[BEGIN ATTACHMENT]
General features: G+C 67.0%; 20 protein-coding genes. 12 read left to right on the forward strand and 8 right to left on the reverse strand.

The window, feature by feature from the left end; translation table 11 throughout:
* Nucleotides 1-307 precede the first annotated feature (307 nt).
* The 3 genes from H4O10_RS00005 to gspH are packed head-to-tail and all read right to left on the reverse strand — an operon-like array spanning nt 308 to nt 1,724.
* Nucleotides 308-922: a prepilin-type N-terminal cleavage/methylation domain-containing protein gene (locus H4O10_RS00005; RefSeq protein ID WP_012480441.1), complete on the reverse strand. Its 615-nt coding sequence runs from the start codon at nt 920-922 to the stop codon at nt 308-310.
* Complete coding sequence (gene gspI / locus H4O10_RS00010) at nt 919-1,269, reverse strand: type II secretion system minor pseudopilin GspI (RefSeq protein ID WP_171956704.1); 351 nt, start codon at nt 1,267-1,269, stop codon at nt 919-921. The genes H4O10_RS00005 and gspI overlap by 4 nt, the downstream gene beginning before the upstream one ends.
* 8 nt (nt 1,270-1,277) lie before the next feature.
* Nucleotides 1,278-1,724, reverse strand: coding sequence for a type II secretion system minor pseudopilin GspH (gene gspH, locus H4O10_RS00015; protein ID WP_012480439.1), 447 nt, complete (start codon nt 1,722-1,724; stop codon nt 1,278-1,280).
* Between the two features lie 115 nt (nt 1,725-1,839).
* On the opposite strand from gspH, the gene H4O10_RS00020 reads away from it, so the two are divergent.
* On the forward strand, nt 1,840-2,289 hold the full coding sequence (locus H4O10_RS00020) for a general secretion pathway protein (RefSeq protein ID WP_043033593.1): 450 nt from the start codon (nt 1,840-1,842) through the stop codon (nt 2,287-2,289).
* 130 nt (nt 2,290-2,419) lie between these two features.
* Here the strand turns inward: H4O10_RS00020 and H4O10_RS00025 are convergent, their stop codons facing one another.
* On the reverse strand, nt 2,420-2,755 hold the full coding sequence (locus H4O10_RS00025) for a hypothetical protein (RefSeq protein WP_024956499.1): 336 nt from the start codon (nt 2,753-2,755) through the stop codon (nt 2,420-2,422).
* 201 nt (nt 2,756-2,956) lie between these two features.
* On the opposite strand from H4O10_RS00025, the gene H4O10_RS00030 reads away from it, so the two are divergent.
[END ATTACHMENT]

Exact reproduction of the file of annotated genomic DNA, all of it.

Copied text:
General features: G+C 67.0%; 20 protein-coding genes. 12 read left to right on the forward strand and 8 right to left on the reverse strand.

The window, feature by feature from the left end; translation table 11 throughout:
* Nucleotides 1-307 precede the first annotated feature (307 nt).
* The 3 genes from H4O10_RS00005 to gspH are packed head-to-tail and all read right to left on the reverse strand — an operon-like array spanning nt 308 to nt 1,724.
* Nucleotides 308-922: a prepilin-type N-terminal cleavage/methylation domain-containing protein gene (locus H4O10_RS00005; RefSeq protein ID WP_012480441.1), complete on the reverse strand. Its 615-nt coding sequence runs from the start codon at nt 920-922 to the stop codon at nt 308-310.
* Complete coding sequence (gene gspI / locus H4O10_RS00010) at nt 919-1,269, reverse strand: type II secretion system minor pseudopilin GspI (RefSeq protein ID WP_171956704.1); 351 nt, start codon at nt 1,267-1,269, stop codon at nt 919-921. The genes H4O10_RS00005 and gspI overlap by 4 nt, the downstream gene beginning before the upstream one ends.
* 8 nt (nt 1,270-1,277) lie before the next feature.
* Nucleotides 1,278-1,724, reverse strand: coding sequence for a type II secretion system minor pseudopilin GspH (gene gspH, locus H4O10_RS00015; protein ID WP_012480439.1), 447 nt, complete (start codon nt 1,722-1,724; stop codon nt 1,278-1,280).
* Between the two features lie 115 nt (nt 1,725-1,839).
* On the opposite strand from gspH, the gene H4O10_RS00020 reads away from it, so the two are divergent.
* On the forward strand, nt 1,840-2,289 hold the full coding sequence (locus H4O10_RS00020) for a general secretion pathway protein (RefSeq protein ID WP_043033593.1): 450 nt from the start codon (nt 1,840-1,842) through the stop codon (nt 2,287-2,289).
* 130 nt (nt 2,290-2,419) lie between these two features.
* Here the strand turns inward: H4O10_RS00020 and H4O10_RS00025 are convergent, their stop codons facing one another.
* On the reverse strand, nt 2,420-2,755 hold the full coding sequence (locus H4O10_RS00025) for a hypothetical protein (RefSeq protein WP_024956499.1): 336 nt from the start codon (nt 2,753-2,755) through the stop codon (nt 2,420-2,422).
* 201 nt (nt 2,756-2,956) lie between these two features.
* On the opposite strand from H4O10_RS00025, the gene H4O10_RS00030 reads away from it, so the two are divergent.